Rice mills, big traders blamed for rice scarcity in regions

Rice mills, big traders blamed for rice scarcity in regions
Workers load and unload sacks of rice from farmers in Jakarta.

The Business Competition Supervisory Commission (KPPU) has claimed that owners of rice mills and large-scale traders in rice production provinces are responsible for the scarcity of the commodity in the country.

KPPU chairman Syarkawi Rauf said the commission had for the last few weeks been investigating the cause of the scarcity of IR 45 medium rice in Cipinang Market in Jakarta, the biggest rice market in Indonesia.

"We believe they [rice mill owners and traders] have been withholding the supply to create a rice scarcity that leads to high prices," Syarkawi told reporters in Yogyakarta on Wednesday.

He said that the investigation had been conducted in rice production centres in Karawang, West Java, and Makassar, South Sulawesi.

On Wednesday the investigation continued in Delanggu, Klaten regency, Central Java, and in Pasar Legi, Surakarta, also in Central Java.

The investigations, he said, showed that there was no shortage of supply from farmers, which had led the commission to its conclusion that it was rice mill owners and large-scaled traders that were behind the scarcity.

Syarkawi said that based on the study conducted by the commission, there were many players involved in the distribution of rice from the field to people's plates and that mid-size rice mills and large-scale traders were only a few.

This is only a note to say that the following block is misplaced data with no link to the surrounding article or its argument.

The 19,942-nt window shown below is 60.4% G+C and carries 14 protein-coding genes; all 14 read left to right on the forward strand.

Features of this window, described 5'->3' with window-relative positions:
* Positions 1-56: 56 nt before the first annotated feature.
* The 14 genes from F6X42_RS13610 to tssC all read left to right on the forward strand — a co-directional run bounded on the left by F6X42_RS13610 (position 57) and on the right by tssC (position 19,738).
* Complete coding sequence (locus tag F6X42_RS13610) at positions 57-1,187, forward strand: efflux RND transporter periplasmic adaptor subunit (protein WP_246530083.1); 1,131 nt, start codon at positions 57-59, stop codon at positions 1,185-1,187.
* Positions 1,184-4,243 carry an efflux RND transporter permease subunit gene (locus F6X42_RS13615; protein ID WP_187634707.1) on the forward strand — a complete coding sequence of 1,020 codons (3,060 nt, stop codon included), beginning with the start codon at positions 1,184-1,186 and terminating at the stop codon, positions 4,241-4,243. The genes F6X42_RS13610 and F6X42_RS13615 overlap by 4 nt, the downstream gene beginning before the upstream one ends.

"The KPPU will focus on rice mill owners and large-scale traders. It's they who have the power to control the rice price in the market," he said.

He added that Indonesia had between six and 11 provinces that were rice production centres. In each province, he said, there were some five to seven big players capable of influencing rice prices.

"Once they are proved to have committed price fixing, they will be sent to court, just like the beef mafia," he said.

KPPU deputy chairman Kurnia Sya'ranie added that the government should probably intervene in the downstream distribution of rice.

"We see that downstream rice distribution is just left to the market. This has led to the high price of rice," Kurnia said.

When visiting a warehouse belonging to Srihadi, a farmer and owner of a rice mill in Bowan subdistrict, Delanggu, the KPPU did not find any rice being stored.

Srihadi said he had collected unhusked rice from farmers and milled them at the mill, which has a capacity of milling five tons of rice per day.

"We directly sell them every day while the price is still high. I never have a large amount of rice in storage. It's just a few sacks," Srihadi said.

Agriculture Ministry Director General of Crops, Hasil Sembiring, who was among the KPPU entourage, said that there should not be a rice scarcity in the country as according to this year's calculation there was a rice harvest surplus of 9 million to 10 million tons.

"From the beginning the Agriculture Ministry has been improving irrigation networks, increasing the number of tractors, seedlings and water pumps and keeping watch on fertilizers to boost rice production and expand rice plantations," he said.

He also said that with the current supply of rice, the Indonesian population was still consuming domestically produced rice and had not yet needed to import any.

Last month, State Logistics Agency President Director Djarot Kusumayakti, who is responsible for managing domestic rice stocks, said that current stocks had almost run out, with only 1.4 million tons remaining.

Purchase this article for republication.



Your daily good stuff - AsiaOne stories delivered straight to your inbox
By signing up, you agree to our Privacy policy and Terms and Conditions.